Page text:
Kevin Long, Meet Mark Reynolds

After hitting just .166/.272/.212 from June through August with the Indians, Mark Reynolds now owns a .2879/.385/.489 slash with the Yankees in 52 plate appearances. I've already heard the word "rejuvenated" thrown around a few times, but it's much more likely that his improvements at the plate are a combination of small sample size and his new hitting coach.

“I’m getting my foot down earlier, trying to recognize better,” he said. “We looked at video and figured some things out, just basically trying to get my timing earlier and recognize the pitch and see it a little longer. So far it’s worked out. … It’s definitely got me on time more. I’m able to recognize more pitches and not swing at as many balls. I’ve been able to make better contact. Hopefully I can stay consistent with hit.”

After earning just 3 hits in his first 19 at bats with the Yankees, Kevin Long and Reynolds implemented a mechanical adjustment. Specifically, his stride step with the Indians began so early that he was hesitating at it's apex, leading to timing issues and poor momentum. Since August 25th, Reynolds has eliminated this pause, and has picked up 10 hits in his last 26 at bats.


In the GIF above, you'll see just how much longer Reynolds waits to make the step forward with his left foot. With Cleveland, Reynolds begins with his foot off the ground before the pitcher has lowered his own stride step, which leads to a pause in Reynolds' momentum forward. With the Yankees, Reynolds begins lifting his foot at the release of the pitch, which makes the pause unnecessary. Not only does this help his timing, but with removing that pause, energy is transferred much more fluidly. When looking at his front foot on contact with the pitch, you'll see that it absorbs much more energy with the Yankees than with the Indians, causing his foot to bounce towards the third base side.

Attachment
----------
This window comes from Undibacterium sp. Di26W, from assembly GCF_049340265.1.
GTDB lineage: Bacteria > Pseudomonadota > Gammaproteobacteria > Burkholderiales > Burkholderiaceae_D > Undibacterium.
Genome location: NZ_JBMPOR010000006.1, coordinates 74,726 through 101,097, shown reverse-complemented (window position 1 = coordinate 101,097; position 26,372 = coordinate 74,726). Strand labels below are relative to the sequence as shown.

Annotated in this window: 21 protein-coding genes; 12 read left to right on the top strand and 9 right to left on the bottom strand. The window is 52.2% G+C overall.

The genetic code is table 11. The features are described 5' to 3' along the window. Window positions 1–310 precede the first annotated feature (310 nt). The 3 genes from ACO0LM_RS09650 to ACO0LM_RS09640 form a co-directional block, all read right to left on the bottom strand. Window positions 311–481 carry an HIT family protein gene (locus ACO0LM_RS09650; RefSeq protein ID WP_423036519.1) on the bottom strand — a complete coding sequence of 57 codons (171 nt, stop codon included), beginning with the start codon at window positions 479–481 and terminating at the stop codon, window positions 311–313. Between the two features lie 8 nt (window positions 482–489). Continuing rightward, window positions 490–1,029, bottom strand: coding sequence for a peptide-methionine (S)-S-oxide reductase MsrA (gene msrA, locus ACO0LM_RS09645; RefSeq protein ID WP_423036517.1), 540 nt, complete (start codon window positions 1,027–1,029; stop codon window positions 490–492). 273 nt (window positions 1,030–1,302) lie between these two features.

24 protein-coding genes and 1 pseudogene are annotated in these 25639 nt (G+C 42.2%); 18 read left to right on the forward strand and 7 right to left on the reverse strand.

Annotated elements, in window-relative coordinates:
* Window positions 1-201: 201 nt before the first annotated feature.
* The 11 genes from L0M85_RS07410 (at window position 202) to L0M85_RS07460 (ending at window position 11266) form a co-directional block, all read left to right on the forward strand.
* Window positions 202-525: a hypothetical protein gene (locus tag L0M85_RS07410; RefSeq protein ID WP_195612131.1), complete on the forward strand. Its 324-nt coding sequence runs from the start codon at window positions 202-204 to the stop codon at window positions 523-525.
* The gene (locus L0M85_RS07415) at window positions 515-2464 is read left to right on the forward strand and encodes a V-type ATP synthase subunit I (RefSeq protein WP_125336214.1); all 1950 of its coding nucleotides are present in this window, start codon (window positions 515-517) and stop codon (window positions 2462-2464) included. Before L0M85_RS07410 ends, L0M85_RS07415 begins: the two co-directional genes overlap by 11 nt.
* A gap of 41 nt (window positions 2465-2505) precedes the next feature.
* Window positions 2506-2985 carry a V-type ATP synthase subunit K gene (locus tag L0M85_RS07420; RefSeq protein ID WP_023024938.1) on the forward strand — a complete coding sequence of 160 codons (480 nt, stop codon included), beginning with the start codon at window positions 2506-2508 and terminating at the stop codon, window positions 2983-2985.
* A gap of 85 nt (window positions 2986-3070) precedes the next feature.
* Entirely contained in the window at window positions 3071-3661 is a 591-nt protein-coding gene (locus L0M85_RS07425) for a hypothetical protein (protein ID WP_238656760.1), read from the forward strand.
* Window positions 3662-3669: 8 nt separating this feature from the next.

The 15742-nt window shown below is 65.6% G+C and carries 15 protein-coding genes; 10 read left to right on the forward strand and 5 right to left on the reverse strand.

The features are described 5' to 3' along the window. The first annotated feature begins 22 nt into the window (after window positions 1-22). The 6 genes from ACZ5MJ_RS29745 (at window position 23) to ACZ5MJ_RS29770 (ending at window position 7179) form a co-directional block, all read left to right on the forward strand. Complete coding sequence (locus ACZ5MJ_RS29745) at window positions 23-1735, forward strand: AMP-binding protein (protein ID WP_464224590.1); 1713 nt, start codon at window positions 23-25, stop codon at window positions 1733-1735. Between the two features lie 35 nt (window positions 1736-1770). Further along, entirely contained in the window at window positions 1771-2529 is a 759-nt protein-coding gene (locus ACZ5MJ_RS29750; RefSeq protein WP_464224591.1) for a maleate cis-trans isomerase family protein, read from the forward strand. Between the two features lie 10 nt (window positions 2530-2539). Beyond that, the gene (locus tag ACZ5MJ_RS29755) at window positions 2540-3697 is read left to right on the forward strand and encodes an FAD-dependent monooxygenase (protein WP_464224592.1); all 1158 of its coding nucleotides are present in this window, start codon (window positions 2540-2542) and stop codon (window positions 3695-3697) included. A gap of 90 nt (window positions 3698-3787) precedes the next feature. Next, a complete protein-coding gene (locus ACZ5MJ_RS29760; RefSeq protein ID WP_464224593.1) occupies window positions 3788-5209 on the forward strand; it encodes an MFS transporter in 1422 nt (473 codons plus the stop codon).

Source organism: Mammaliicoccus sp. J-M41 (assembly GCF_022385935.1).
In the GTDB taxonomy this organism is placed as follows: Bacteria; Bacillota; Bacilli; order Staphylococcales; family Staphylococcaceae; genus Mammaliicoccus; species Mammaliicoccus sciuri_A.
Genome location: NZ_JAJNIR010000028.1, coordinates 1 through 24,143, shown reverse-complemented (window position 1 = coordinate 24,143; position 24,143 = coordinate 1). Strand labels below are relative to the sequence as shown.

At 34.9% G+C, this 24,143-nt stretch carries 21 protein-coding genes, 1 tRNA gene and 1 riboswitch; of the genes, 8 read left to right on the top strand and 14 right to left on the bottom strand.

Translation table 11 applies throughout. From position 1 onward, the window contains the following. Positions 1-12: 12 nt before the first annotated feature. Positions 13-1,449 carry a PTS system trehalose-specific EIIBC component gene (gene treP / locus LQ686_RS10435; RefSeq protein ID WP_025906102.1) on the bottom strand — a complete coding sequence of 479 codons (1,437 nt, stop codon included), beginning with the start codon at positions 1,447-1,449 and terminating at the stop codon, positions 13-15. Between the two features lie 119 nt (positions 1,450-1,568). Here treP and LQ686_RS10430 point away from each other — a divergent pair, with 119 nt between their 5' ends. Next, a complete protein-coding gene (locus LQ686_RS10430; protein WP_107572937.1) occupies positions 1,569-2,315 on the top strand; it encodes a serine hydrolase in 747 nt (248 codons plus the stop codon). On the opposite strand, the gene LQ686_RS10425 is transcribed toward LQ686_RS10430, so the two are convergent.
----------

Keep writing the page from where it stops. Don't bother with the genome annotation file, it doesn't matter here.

This improved stride step should help Reynolds, but you can't expect him to continue his current rate of production. As I mentioned earlier, a combination of better momentum and timing, as well as luck, has given him confidence at the plate. If a simple timing change could affect him so much, there's reason to believe he could easily turn back into a pumpkin. For now, Yankee fans will be crossing their fingers for this hot streak to last for at least another month.